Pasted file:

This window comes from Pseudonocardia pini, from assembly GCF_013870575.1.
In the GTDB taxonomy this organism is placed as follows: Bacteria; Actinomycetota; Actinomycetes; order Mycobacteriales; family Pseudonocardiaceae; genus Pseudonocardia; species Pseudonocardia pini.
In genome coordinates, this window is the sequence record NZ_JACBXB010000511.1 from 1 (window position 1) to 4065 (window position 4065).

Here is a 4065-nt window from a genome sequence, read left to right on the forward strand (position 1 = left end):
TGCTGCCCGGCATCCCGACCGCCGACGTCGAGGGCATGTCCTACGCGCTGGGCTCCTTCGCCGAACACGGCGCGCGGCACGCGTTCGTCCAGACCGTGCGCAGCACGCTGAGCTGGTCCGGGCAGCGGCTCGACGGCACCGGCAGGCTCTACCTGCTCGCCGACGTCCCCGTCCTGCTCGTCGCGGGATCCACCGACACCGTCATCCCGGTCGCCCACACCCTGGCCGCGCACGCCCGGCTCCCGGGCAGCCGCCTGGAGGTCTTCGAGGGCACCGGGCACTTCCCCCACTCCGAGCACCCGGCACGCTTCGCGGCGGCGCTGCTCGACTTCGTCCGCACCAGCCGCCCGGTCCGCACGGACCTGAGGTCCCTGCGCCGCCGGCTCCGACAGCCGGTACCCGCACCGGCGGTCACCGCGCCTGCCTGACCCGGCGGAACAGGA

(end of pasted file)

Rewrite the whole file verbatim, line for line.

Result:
This window comes from Pseudonocardia pini, from assembly GCF_013870575.1.
In the GTDB taxonomy this organism is placed as follows: Bacteria; Actinomycetota; Actinomycetes; order Mycobacteriales; family Pseudonocardiaceae; genus Pseudonocardia; species Pseudonocardia pini.
In genome coordinates, this window is the sequence record NZ_JACBXB010000511.1 from 1 (window position 1) to 4065 (window position 4065).

Here is a 4065-nt window from a genome sequence, read left to right on the forward strand (position 1 = left end):
TGCTGCCCGGCATCCCGACCGCCGACGTCGAGGGCATGTCCTACGCGCTGGGCTCCTTCGCCGAACACGGCGCGCGGCACGCGTTCGTCCAGACCGTGCGCAGCACGCTGAGCTGGTCCGGGCAGCGGCTCGACGGCACCGGCAGGCTCTACCTGCTCGCCGACGTCCCCGTCCTGCTCGTCGCGGGATCCACCGACACCGTCATCCCGGTCGCCCACACCCTGGCCGCGCACGCCCGGCTCCCGGGCAGCCGCCTGGAGGTCTTCGAGGGCACCGGGCACTTCCCCCACTCCGAGCACCCGGCACGCTTCGCGGCGGCGCTGCTCGACTTCGTCCGCACCAGCCGCCCGGTCCGCACGGACCTGAGGTCCCTGCGCCGCCGGCTCCGACAGCCGGTACCCGCACCGGCGGTCACCGCGCCTGCCTGACCCGGCGGAACAGGA